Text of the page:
Yovana and I were entrusted with an important responsibility during our fifth week in Hiroshima. The co-directors had planned to take this weekend off and left Yovana and I in charge, and we were very honored by their trust in our abilities. Barb and Dannie left on Saturday morning, but Yovana and I prepared breakfast for nine people all by ourselves. Luckily, Leona and Maila, along with their mother, Mirei, were staying at the WFC for a performance that weekend and were able to help relieve our anxiety and took some of the pressure off being in charge. We were able to prepare breakfast with no problems, and had incredible discussions with our Californian guests during the meal. The easy-going nature of this group of guest was a great relief for everyone, and we were able to proceed with the weekend with minimal issues. The groups’ scheduled hibakusha survivor, Soh-san gifted us with his handmade fans and handcrafted wooden pencils made from his own cherry trees. His generosity exemplifies the overall compassion and generosity everyone at the WFC has shown us. Yovana and I have taken to calling the board members of the WFC our sweet grannies because they constantly spoil us with fun conversations and stop in to give us fruits and sweet treats.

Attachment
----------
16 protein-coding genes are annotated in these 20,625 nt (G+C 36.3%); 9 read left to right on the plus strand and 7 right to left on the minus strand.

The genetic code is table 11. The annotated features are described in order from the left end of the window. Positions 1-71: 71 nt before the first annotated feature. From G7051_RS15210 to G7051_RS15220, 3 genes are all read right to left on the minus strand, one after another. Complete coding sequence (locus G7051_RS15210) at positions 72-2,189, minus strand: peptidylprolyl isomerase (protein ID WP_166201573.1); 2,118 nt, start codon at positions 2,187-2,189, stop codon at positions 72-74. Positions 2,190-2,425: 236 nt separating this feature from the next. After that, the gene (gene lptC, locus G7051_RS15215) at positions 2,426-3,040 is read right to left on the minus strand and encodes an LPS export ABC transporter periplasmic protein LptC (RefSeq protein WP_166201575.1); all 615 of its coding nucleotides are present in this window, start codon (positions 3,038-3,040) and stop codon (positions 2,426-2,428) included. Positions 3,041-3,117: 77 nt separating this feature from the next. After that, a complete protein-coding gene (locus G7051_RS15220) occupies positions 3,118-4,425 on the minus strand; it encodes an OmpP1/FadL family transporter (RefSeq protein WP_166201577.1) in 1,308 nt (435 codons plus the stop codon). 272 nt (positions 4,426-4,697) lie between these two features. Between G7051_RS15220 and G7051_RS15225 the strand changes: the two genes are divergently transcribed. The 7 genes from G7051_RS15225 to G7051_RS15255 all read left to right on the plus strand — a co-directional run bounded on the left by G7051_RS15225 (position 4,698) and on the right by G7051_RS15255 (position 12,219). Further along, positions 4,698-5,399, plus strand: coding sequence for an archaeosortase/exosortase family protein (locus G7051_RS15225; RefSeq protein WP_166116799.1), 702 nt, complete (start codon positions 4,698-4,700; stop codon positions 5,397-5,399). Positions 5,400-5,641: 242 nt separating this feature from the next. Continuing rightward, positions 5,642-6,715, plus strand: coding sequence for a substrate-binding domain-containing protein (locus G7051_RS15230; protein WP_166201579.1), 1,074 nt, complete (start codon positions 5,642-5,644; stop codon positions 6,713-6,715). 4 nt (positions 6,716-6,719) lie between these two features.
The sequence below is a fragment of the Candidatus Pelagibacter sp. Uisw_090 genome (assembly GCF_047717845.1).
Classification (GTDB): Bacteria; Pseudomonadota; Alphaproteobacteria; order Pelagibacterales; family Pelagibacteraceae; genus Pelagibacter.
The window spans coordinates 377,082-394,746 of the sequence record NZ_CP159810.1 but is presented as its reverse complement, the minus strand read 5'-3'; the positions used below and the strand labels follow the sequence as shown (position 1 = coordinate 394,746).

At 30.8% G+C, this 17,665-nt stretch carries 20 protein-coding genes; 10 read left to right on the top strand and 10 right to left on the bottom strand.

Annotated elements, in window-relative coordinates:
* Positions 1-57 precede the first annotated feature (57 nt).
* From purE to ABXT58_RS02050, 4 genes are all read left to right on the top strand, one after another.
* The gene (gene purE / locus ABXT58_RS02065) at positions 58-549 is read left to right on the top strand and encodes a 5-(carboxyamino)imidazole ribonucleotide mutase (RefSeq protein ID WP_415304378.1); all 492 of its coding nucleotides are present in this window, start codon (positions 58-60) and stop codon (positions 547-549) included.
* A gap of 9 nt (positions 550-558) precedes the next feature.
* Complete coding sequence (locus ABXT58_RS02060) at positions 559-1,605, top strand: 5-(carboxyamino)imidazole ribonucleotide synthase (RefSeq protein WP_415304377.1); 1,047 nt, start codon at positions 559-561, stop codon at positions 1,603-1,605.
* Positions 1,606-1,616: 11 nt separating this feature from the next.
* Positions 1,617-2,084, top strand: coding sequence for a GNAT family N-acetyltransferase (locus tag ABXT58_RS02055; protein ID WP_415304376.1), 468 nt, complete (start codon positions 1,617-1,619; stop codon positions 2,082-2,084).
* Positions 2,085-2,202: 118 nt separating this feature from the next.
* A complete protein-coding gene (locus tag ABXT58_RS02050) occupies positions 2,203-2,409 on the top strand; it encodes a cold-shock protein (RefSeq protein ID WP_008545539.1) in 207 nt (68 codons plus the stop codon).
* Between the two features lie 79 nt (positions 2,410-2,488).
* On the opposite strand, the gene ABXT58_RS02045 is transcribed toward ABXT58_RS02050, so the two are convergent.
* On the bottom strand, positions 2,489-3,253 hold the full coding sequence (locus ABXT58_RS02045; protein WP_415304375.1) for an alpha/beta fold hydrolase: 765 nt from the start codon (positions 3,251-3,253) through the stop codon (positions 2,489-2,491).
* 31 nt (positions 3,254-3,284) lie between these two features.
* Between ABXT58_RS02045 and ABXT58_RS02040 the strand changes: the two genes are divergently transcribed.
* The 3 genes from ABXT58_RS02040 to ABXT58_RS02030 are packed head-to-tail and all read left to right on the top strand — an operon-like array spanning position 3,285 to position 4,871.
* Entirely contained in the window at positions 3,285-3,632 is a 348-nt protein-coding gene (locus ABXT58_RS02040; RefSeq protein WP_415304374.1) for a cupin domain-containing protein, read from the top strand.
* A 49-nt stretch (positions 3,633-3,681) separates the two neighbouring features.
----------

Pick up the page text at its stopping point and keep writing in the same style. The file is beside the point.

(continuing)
In addition to our Monday and Tuesdays at Shudo University, we also join in on a WFC English class on Wednesdays. I have been particularly impressed time and time again with the proficiency and fluency these students demonstrate every class. Their class begins by a presentation made by one of the students, which oftentimes include history of post-war Hiroshima or their family member’s experiences during the bombing in English. This class in particular maintains a mandatory break where they serve tea and they share snacks with one another. The second half of the class includes the reading of an autobiographical account of Shinzo Hamai, the mayor of Hiroshima that fought for reconstruction, again in English. I find that this type of learning is especially effective in helping students with retention of new vocabulary and comprehension. In fact, I have become so inspired by this technique that I am planning on purchasing a couple of Japanese books and trying to translate and read these novels on my own.